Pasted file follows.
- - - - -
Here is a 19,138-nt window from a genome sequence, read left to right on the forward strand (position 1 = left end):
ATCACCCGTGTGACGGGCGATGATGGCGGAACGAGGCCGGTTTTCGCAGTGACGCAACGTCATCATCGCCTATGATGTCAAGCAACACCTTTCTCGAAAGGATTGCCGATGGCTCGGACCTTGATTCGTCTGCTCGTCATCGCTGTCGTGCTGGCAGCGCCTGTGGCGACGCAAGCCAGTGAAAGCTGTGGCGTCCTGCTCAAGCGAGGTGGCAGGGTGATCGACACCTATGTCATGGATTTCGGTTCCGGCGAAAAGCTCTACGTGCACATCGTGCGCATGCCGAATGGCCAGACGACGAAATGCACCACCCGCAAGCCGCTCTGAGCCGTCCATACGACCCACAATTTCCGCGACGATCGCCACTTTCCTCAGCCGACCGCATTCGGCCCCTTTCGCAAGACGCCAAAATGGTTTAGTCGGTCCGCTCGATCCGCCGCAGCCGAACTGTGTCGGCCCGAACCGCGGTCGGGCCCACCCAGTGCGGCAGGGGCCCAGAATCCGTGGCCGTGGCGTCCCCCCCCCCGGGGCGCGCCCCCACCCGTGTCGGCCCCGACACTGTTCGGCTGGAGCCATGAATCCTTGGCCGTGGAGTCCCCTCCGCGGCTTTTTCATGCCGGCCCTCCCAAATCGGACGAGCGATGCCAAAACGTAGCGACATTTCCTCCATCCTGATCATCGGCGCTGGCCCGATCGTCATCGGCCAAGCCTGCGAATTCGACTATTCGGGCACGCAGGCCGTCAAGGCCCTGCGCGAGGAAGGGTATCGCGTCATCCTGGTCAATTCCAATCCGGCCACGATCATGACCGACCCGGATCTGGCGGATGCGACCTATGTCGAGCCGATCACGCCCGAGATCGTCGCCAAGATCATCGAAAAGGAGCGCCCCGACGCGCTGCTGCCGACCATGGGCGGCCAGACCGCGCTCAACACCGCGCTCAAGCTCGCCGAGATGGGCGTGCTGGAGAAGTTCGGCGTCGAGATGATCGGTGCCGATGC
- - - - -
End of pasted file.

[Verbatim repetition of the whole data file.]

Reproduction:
Here is a 19,138-nt window from a genome sequence, read left to right on the forward strand (position 1 = left end):
ATCACCCGTGTGACGGGCGATGATGGCGGAACGAGGCCGGTTTTCGCAGTGACGCAACGTCATCATCGCCTATGATGTCAAGCAACACCTTTCTCGAAAGGATTGCCGATGGCTCGGACCTTGATTCGTCTGCTCGTCATCGCTGTCGTGCTGGCAGCGCCTGTGGCGACGCAAGCCAGTGAAAGCTGTGGCGTCCTGCTCAAGCGAGGTGGCAGGGTGATCGACACCTATGTCATGGATTTCGGTTCCGGCGAAAAGCTCTACGTGCACATCGTGCGCATGCCGAATGGCCAGACGACGAAATGCACCACCCGCAAGCCGCTCTGAGCCGTCCATACGACCCACAATTTCCGCGACGATCGCCACTTTCCTCAGCCGACCGCATTCGGCCCCTTTCGCAAGACGCCAAAATGGTTTAGTCGGTCCGCTCGATCCGCCGCAGCCGAACTGTGTCGGCCCGAACCGCGGTCGGGCCCACCCAGTGCGGCAGGGGCCCAGAATCCGTGGCCGTGGCGTCCCCCCCCCCGGGGCGCGCCCCCACCCGTGTCGGCCCCGACACTGTTCGGCTGGAGCCATGAATCCTTGGCCGTGGAGTCCCCTCCGCGGCTTTTTCATGCCGGCCCTCCCAAATCGGACGAGCGATGCCAAAACGTAGCGACATTTCCTCCATCCTGATCATCGGCGCTGGCCCGATCGTCATCGGCCAAGCCTGCGAATTCGACTATTCGGGCACGCAGGCCGTCAAGGCCCTGCGCGAGGAAGGGTATCGCGTCATCCTGGTCAATTCCAATCCGGCCACGATCATGACCGACCCGGATCTGGCGGATGCGACCTATGTCGAGCCGATCACGCCCGAGATCGTCGCCAAGATCATCGAAAAGGAGCGCCCCGACGCGCTGCTGCCGACCATGGGCGGCCAGACCGCGCTCAACACCGCGCTCAAGCTCGCCGAGATGGGCGTGCTGGAGAAGTTCGGCGTCGAGATGATCGGTGCCGATGC